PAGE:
Johhny Gordens books, buy both, no really, you must.
Nicks Lighting book, the one by Jeremy Birn, whilst not specifically LW is also very good.
Tim Albees character animation book.

Again, not LW, but Animators survivial guide is essential if you want to get into C.A.

I've got Leighs book, but between the other books, there isn't anything that's not covered in that area. Plus, with LW9, there is a whole new surfacing area to explore anyway.

At gunpoint, I'd say the absolute essentials would be Nicks lighting book, Inside LW8, then Johnny Gordens books if you are wanting a grounding in building, texturing and animating characters. Don't let the fact that it says "cartoon creation" fool you, the rules are the same regardless.

oDDity
06-13-2006, 04:20 AM
Character modeling books are all useless. What they don't teach you is what you absolutely have to know, and that is anatomy.
Knowing how to stick two polygons together is the easy part.
Anatomy is the essential basis of charcater art in all mediums, and you can only learn and memorise it through hard work and study on your own.

mattclary
06-13-2006, 05:23 AM
Wow, that's some seriously romantic phone conversation, trying to explain the mathematics of subpatch interpolation algorithms...which brings us neatly onto the topic of why there are so few female 3d modelers. I don't know of any at all, whereas there are some seriosuly good ones on the 2d painting side, the likes of Linda Bergkvist is better than any guy I've seen.

Women in general aren't as good at spatial relations as men are. I think it stems from the fact that we evolved to hunt mammoths and had to figure out the best angle to plant the spear. Obviously, there are exceptions, but it has been my experience that this hold pretty true. I have met several women who literally had to concentrate to tell you which is there left and right hand.

Please, no one take this as a slam on women, I'm just saying they are different than men, not inferior.

mattclary
06-13-2006, 05:32 AM
There are very few books, if any, for people who are already at intermmediate + level.

Agreed.



My advice is forget books. Everything you need to know you can already find on the internet for free. This is where I learned everything I know.

Agreed if you are already skilled, but if you are just starting out, I think books can be a great help. I like Dan's books a lot, own two I think, and am pretty sure I will get the next one, but my personal favorites are Dave Jerrard's. The castle in LW Applied 5.6 is what made me fall in love with LightWave.

oDDity, you just have talent falling out of your arse, so it's just hard for you to appreciate what a struggle it can be for those of us who aren't as naturally capable. I know that I would be much better if I worked harder, but I am not sure I could ever reach your level, and I KNOW there are plenty of people out there who could spend their entire lives learning and never reach your level.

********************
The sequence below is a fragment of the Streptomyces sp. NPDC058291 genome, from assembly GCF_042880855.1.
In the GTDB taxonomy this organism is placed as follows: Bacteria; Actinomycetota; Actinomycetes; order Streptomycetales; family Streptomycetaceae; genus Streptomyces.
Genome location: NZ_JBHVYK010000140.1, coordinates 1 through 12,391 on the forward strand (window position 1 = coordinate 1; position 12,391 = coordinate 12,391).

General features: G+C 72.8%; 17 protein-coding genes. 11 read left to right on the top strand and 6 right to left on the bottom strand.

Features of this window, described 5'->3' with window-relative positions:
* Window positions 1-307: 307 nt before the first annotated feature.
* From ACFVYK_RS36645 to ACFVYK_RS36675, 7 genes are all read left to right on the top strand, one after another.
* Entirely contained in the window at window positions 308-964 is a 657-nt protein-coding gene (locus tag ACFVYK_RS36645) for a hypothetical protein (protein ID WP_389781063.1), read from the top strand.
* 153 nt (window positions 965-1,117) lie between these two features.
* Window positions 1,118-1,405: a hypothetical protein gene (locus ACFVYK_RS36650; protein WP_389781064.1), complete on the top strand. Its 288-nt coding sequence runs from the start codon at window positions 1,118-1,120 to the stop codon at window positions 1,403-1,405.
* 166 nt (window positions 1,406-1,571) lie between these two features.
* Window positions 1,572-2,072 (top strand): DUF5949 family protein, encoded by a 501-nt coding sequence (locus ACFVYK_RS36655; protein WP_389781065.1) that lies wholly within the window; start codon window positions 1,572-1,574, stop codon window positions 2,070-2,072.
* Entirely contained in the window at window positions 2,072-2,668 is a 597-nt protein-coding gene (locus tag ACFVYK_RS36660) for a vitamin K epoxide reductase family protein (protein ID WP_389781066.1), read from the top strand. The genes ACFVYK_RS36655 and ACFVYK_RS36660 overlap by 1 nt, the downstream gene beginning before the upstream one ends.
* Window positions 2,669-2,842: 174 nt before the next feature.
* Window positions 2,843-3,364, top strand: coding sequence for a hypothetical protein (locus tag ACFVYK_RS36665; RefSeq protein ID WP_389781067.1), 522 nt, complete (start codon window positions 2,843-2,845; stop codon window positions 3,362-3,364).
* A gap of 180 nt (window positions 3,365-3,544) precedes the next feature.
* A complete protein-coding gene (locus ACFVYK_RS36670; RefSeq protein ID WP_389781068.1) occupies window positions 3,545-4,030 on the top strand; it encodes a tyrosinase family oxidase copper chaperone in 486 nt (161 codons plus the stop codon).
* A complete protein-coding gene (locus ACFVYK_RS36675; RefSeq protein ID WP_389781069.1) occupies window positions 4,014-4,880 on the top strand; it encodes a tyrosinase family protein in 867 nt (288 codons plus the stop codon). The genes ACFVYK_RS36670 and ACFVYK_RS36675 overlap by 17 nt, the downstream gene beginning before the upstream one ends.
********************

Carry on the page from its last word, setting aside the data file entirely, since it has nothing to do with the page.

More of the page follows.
zapper1998
06-13-2006, 05:38 AM
Cool - thanks guys.

Yes, Inside LightWave 9 is coming - a few months away yet, but in the works.

Tim's Essentials book is a good one as well. I don't think Desktop Images is getting into publishing books though, but Rex sure is a nice guy! :)


that is great news

anieves
06-13-2006, 09:27 AM
I've got Leighs book, but between the other books, there isn't anything that's not covered in that area. Plus, with LW9, there is a whole new surfacing area to explore anyway.


This book is getting updated for LW9, many cool things in the update :thumbsup:

colkai
06-13-2006, 11:35 AM
I had heard she wasn't bothering doing it, indeed, that was from her own statements on CGTalk. Has she changed her mind again, or is someone else doing the LW9 version?

Auger
06-13-2006, 11:51 AM
I had heard she wasn't bothering doing it, indeed, that was from her own statements on CGTalk. Has she changed her mind again, or is someone else doing the LW9 version?

I believe someone else is doing it. Would have been strange having someone who doesn't use LightWave anymore, writing a book about using it. :screwy:

Jon

Titus
06-13-2006, 12:55 PM
Character modeling books are all useless. What they don't teach you is what you absolutely have to know, and that is anatomy.
Knowing how to stick two polygons together is the easy part.
Anatomy is the essential basis of charcater art in all mediums, and you can only learn and memorise it through hard work and study on your own.

I think it's hard to disagree with you considering your portfolio, however I think the first steps for a beginner are really hard to take. I can remember my frustration trying to put my real hands inside this new virtual world, it was like trying to play with marbles using a mechanical caterpillar.

Of course good sense of proportion and anatomy are a must, but first our brain needs to understand a new way of thinking and you can help this learning using experience from the others.

Dan Ablan's book is a good investment, at least was for me a long time ago.

anieves
06-13-2006, 02:54 PM
Yes the book is getting an update. I don't think it has been officially announced but is getting done by yours truly. It's an honor to follow Leigh; I'm working really hard to give you all a great book.:thumbsup:

Auger
06-13-2006, 03:07 PM
Congrats Angel! :beerchug: When's it coming out?

oDDity
06-13-2006, 03:18 PM
I think it's hard to disagree with you considering your portfolio, however I think the first steps for a beginner are really hard to take. I can remember my frustration trying to put my real hands inside this new virtual world, it was like trying to play with marbles using a mechanical caterpillar.